The Neurotransmitters of Seasonal Affective Disorder and Complex Post-Traumatic Stress Disorder
The brain is a very complicated organ that rules over our lives engendering how we move, think, and feel. The way our brain cells (neurons) communicate with one another is by the use of chemicals known as neurotransmitters which they pass from one to the other.
We have briefly discussed in a previous article about neurotransmitters and a little of their vital functions. In this article, we shall explore them deeper and see how neurotransmitters can be our friend or foe when it comes to expressing the pain of seasonal affective disorder (SAD) and complex post-traumatic stress disorder (CPTSD).
A Recap on the Symptoms of Seasonal Affective Disorder
We cannot go any further into our discussion about neurotransmitters and the brain until we recap the symptoms of seasonal affective disorder as stated on our first post on this subject.
Seasonal affective disorder is a form of major depression that affects an estimated 10 million Americans with another 10–20% having a milder form. SAD is four times more common in women than men.
SAD doesn’t only occur in winter as it can also form in the summertime, but that is much rarer.
The symptoms of seasonal affective disorder in winter are as follows:
· Tendency to oversleep
· Weight gain
· Weight loss
· A drop in energy levels
· Feelings of hopelessness and sadness
· Decreased physical activity
· Difficulty concentrating
· Avoidance of social situations
· Suicidal thoughts or actions
People who suffer from serious bouts of seasonal affective disorder become incapacitated and often unable to work until the sun rises higher in the sky and the warm weather creeps back in.
Researchers believe that all these effects from seasonal affective disorder are closely related if not directly caused by changes in the way our body makes and uses neurotransmitters.
What are Neurotransmitters?
Neurotransmitters are chemical substances that brain cells use to communicate with one another through neurotransmission. These chemicals are synthesized in and released from the end of one brain cell to another and cause one of two effects, excitatory (winds you up) or inhibitory (slows you down). To be clear, some neurotransmitters can do both.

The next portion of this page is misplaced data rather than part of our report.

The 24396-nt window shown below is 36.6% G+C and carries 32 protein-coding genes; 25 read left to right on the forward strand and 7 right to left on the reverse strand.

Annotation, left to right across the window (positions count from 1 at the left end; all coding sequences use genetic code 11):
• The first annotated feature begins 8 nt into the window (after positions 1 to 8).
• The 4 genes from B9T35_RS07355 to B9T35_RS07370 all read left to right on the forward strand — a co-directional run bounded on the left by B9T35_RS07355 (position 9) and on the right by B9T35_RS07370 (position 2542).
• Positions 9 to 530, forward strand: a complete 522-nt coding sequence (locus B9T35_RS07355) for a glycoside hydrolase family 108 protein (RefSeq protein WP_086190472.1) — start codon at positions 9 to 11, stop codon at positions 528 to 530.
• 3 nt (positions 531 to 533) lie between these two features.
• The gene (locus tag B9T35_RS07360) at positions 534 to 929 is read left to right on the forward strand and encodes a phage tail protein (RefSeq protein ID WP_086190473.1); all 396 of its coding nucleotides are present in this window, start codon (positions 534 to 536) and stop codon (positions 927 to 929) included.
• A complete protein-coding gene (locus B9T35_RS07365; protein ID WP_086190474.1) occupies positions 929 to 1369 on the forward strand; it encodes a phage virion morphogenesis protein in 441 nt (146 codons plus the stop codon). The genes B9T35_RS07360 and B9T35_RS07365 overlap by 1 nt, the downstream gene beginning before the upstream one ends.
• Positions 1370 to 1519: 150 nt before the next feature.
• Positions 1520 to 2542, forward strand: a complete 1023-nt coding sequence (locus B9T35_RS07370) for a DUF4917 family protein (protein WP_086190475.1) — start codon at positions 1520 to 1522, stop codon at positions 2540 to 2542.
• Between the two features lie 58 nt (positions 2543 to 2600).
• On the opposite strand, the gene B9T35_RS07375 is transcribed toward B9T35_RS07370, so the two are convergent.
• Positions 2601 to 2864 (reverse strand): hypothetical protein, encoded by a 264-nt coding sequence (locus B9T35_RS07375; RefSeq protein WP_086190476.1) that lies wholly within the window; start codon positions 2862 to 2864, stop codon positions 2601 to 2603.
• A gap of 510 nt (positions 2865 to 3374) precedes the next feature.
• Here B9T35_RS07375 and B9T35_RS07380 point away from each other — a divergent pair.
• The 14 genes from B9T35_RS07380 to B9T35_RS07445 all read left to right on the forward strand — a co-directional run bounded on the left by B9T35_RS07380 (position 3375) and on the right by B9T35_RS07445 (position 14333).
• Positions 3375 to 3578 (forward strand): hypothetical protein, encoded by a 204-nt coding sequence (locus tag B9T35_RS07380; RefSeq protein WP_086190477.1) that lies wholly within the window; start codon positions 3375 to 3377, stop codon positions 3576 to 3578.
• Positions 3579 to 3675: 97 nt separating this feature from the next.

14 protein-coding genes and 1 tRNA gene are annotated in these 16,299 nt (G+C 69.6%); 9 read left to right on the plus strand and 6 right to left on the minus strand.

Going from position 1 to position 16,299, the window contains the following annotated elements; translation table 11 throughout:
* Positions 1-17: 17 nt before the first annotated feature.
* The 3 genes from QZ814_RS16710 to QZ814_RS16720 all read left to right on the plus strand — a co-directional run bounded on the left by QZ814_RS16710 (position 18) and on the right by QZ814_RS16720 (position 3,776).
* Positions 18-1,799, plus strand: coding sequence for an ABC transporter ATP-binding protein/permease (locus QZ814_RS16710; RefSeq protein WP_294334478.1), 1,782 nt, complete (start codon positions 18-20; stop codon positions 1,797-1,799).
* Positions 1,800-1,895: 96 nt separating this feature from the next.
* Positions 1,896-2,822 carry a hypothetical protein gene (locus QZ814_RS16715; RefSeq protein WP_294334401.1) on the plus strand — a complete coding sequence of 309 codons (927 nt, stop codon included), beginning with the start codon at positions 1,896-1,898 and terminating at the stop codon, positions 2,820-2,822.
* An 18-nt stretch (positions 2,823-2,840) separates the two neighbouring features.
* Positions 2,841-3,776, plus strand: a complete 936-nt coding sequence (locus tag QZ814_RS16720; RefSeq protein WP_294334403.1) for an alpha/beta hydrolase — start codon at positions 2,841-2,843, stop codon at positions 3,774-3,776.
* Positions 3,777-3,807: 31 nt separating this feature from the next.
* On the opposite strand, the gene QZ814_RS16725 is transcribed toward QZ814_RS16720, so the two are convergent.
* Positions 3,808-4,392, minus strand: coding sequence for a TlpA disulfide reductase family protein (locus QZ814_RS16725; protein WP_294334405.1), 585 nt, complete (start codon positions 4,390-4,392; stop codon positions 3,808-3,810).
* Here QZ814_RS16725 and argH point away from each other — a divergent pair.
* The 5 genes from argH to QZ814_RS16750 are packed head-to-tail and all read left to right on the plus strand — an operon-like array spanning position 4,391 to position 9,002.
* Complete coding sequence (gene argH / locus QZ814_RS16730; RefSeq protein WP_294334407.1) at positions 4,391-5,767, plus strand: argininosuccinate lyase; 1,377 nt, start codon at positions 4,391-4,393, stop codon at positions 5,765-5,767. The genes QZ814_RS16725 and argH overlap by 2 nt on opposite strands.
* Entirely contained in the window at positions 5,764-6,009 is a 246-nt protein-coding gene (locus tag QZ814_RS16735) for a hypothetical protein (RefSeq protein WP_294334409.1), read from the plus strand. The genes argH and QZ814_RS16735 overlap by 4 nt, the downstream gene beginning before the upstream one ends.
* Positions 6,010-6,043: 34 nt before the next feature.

There are more than 40 known neurotransmitters in the human nervous system, but the ones we shall be interested in for this piece are Dopamine, Serotonin, and Norepinephrine.
Dopamine (the motivational transmitter). Dopamine is secreted by neurons in the substantia nigra a region in the midbrain and its effects are both excitatory and inhibitory (revving up and calming down). Dopamine affects mood and motivation plus the desire to finish tasks. Dopamine also regulates eating patterns which are disturbed with the onset of SAD causing the person to either over, or more rarely, undereat causing weight gain or loss.
Dopamine is involved in the reward reaction of the brain and this is why some chemical agents, such as drugs, become addictive because they raise the levels of dopamine in the brain.
Serotonin (the happiness transmitter). Serotonin acts as a booster for mood and happiness when released in sufficient quantities in the brain. When a person has low brain serotonin levels they are at high risk for more violent and successful attempts to die by suicide and the formation of SAD. Sunlight keeps serotonin levels high by decreasing the chemical activity that inhibits the formation of serotonin or the use of it.
Serotonin also regulates sleep, anxiety, sexuality, and appetite, and drugs that work to balance Serotonin are often prescribed to treat depression, anxiety, panic attacks, and panic disorders.